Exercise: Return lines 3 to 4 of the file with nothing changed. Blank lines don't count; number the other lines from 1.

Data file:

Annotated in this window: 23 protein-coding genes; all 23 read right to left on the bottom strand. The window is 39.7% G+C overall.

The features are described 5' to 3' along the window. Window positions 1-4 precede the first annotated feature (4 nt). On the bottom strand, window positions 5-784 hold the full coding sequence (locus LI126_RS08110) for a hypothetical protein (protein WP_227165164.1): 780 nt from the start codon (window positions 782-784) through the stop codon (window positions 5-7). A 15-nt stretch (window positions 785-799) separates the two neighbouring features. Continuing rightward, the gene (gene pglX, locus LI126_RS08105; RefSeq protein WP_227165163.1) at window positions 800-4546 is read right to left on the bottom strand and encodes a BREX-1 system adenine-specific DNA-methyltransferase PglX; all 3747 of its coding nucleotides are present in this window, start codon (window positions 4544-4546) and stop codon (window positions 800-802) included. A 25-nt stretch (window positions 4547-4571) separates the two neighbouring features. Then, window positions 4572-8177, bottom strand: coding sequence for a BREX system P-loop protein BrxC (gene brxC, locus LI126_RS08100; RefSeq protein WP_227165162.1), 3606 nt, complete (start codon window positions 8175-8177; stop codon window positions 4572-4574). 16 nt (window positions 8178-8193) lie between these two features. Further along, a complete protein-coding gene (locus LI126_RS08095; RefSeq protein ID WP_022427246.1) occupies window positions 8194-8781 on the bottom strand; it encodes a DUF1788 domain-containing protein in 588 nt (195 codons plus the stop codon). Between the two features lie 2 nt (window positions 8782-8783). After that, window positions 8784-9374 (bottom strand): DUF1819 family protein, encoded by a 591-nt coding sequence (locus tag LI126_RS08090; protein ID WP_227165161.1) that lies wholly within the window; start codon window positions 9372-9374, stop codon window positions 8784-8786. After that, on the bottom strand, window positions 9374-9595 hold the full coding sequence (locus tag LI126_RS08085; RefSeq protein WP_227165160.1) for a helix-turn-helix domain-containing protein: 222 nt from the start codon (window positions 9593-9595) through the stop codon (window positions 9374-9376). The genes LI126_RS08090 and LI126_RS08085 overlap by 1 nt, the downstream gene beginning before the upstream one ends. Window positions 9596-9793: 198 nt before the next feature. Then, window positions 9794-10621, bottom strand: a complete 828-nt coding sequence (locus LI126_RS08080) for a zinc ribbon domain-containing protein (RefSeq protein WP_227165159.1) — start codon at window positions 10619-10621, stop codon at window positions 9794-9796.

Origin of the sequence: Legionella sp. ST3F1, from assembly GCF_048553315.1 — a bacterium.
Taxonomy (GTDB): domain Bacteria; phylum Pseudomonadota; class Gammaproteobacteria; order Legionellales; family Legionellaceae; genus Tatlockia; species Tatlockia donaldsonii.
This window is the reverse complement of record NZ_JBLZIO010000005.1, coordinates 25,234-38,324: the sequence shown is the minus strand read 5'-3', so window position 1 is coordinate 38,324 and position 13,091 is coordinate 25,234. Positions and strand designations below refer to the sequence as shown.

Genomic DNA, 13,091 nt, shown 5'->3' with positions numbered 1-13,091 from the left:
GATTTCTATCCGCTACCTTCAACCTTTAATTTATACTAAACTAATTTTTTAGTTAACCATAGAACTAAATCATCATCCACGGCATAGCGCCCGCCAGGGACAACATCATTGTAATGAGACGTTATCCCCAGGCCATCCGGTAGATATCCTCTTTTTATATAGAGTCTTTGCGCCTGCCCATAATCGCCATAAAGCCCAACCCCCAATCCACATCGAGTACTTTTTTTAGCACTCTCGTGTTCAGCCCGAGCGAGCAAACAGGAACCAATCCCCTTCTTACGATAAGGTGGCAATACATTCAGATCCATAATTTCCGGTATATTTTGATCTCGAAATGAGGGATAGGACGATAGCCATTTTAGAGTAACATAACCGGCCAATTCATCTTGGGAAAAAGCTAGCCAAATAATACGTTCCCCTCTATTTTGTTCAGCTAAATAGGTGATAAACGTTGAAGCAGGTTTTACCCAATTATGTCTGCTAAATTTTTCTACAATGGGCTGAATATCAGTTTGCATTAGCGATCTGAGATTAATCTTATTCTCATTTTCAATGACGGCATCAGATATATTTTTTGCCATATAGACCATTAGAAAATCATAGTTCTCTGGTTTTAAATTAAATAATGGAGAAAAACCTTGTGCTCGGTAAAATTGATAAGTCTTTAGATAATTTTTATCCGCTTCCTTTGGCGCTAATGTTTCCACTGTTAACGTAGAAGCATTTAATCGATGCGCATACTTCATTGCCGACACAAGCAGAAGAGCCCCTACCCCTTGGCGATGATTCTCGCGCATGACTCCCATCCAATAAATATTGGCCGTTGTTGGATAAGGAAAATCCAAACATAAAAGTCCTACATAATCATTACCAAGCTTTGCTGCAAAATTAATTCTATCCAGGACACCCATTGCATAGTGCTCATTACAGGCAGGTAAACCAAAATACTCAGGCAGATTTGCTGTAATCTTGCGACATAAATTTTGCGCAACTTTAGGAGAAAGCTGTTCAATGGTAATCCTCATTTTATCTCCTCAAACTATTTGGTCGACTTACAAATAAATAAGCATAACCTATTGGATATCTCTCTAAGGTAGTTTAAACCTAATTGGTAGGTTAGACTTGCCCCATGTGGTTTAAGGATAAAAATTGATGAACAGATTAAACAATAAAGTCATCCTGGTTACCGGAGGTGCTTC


Origin of the sequence: Legionella sp. ST3F1, from assembly GCF_048553315.1 — a bacterium.
Taxonomy (GTDB): domain Bacteria; phylum Pseudomonadota; class Gammaproteobacteria; order Legionellales; family Legionellaceae; genus Tatlockia; species Tatlockia donaldsonii.